DEI in Construction
Promoting diversity and inclusion in the construction industry goes beyond “doing the right thing.” Diversity, Equity, and Inclusion (DEI) efforts in the workplace positively impact company profitability in more ways than just financial. Being very intentional around DEI can impact companies positively by enhancing employee morale and productivity, expanding the talent pool, and creating an innovative and exploratory culture.
The Massachusetts Institute of Technology (MIT) found that gender diverse companies report a 41% increase in revenue over a fiscal year in comparison to companies with reduced gender diversity. As reports indicate, teams that are more diverse tend to be more creative, work harder, and are more innovative.
Additionally, construction companies that place DEI as a foundational rock in their culture are more likely to maintain top talent. This reduces employee turnover, while enhancing employee productivity and supporting overall success.
The Occupational Safety & Health Administration estimates that the total cost of fatal and nonfatal injuries on construction sites adds up to about $13 billion annually. Promoting inclusion in the workplace is one way to mitigate this risk and build a safe and positive work environment.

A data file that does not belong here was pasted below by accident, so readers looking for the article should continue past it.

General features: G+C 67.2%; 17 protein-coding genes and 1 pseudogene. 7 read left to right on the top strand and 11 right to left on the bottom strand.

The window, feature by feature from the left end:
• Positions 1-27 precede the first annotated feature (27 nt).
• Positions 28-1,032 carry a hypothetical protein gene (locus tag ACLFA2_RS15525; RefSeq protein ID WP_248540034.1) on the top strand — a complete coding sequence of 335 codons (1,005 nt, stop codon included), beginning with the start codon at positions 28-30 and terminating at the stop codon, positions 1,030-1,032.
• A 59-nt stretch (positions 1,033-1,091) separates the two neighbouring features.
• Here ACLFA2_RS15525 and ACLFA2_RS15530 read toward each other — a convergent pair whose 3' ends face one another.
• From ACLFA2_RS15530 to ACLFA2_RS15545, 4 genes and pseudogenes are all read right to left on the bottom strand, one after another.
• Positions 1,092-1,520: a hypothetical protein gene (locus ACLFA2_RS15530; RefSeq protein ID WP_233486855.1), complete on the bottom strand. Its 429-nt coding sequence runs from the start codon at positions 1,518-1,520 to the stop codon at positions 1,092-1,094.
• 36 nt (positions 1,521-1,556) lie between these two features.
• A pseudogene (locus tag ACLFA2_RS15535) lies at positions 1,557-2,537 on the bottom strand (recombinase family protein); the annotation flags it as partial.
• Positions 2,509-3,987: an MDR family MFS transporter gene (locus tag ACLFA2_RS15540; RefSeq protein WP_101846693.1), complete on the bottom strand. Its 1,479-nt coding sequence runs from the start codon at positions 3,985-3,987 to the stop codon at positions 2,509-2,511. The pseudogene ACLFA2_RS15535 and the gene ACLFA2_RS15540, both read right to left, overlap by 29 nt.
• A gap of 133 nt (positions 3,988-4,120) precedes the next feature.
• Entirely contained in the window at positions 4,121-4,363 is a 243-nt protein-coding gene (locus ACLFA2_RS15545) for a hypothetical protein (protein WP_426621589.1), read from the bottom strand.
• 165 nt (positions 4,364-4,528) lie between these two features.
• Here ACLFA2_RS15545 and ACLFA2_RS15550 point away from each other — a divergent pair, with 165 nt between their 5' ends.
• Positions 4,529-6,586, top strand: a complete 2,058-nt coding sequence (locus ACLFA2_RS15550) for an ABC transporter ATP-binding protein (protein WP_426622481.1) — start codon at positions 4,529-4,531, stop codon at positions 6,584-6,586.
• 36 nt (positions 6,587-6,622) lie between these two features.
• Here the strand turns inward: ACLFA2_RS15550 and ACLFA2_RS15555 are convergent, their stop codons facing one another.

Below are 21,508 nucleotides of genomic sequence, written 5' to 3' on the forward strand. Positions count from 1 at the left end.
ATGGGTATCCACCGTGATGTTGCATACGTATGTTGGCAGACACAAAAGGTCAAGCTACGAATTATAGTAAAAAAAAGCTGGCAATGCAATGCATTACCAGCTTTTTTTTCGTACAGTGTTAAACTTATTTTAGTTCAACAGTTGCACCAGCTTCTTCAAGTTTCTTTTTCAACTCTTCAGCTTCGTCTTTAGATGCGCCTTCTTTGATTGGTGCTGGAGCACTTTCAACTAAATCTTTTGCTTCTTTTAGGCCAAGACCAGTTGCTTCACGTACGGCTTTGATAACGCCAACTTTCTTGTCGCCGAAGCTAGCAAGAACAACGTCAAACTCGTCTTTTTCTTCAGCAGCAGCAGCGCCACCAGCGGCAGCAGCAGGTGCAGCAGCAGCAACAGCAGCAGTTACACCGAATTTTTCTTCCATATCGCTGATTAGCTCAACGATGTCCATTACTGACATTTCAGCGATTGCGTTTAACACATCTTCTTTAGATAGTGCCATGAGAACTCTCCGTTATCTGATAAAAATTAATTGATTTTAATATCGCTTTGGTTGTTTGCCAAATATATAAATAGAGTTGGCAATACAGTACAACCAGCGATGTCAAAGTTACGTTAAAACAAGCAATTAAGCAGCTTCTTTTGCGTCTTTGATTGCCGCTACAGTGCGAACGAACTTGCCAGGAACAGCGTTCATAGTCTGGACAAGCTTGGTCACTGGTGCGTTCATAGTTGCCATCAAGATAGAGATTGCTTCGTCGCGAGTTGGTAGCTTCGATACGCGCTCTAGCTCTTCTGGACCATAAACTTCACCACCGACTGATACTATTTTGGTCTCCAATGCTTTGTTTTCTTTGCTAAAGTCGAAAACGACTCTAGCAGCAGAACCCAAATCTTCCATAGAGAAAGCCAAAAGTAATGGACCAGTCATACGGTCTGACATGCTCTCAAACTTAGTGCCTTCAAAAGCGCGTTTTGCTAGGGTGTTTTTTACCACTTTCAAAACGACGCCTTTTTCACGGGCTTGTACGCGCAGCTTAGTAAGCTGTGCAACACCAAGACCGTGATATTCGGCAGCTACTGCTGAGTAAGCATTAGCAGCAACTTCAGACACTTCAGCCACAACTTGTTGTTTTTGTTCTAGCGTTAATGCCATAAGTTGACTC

Consistently developing and nurturing an inclusive workspace can be overwhelming at times, but it is necessary. Cultural factors can affect the ways different workers perceive each other, how they perceive safety and how they react to dangers on the job. An employer who understands these varying cultural differences and is able to improve the inclusion of the workplace, can build a safe job site.
Additionally, when inclusion is promoted and prioritized, employees are more likely to voice their concerns if they notice unsafe behavior. Pinpointing these issues early on can mitigate havoc down the road.
It’s no surprise homogenous teams produce homogeneous results. Investing in teams that bring diverse backgrounds and viewpoints, fosters innovation.
Why is this? Until 1972, sidewalks were inaccessible to the elderly and those with disabilities. In Berkeley, California, a group of individuals who were wheelchair-bound voiced their concerns to city planners. Their collaboration and innovation brought about the “curb cuts,” which now bring more safety and inclusivity benefits to more than just pedestrians with disabilities.
An intentional shift towards a more inclusive and diverse workforce can improve not only employee productivity and success, but also company culture, project innovation, and problem-solving solutions. Honor is deeply invested in promoting DEI not only internally, but throughout the entire industry.
Take a deeper dive into some tools and strategies that could help you make DEI a focus in your organization on the Associated General Contractors of America (AGC) website.